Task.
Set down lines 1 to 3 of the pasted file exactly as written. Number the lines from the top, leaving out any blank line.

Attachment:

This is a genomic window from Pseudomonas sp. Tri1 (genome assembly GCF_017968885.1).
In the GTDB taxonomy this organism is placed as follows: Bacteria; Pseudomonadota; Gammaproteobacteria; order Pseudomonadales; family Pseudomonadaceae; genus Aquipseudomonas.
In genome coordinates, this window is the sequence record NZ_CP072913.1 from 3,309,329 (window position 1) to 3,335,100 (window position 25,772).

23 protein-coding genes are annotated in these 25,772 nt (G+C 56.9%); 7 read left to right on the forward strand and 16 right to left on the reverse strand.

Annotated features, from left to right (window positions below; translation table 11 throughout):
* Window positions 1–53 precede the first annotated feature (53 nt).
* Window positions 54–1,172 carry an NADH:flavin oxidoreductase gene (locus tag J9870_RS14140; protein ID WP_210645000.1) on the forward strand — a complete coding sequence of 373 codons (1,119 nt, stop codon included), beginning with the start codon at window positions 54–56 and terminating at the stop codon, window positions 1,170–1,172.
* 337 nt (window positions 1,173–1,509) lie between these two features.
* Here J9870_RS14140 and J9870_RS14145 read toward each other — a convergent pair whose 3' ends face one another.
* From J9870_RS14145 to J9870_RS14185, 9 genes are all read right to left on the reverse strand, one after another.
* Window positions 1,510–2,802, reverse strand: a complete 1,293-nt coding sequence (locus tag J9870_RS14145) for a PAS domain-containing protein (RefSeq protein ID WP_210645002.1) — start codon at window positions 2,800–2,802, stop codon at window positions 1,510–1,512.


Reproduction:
This is a genomic window from Pseudomonas sp. Tri1 (genome assembly GCF_017968885.1).
In the GTDB taxonomy this organism is placed as follows: Bacteria; Pseudomonadota; Gammaproteobacteria; order Pseudomonadales; family Pseudomonadaceae; genus Aquipseudomonas.
In genome coordinates, this window is the sequence record NZ_CP072913.1 from 3,309,329 (window position 1) to 3,335,100 (window position 25,772).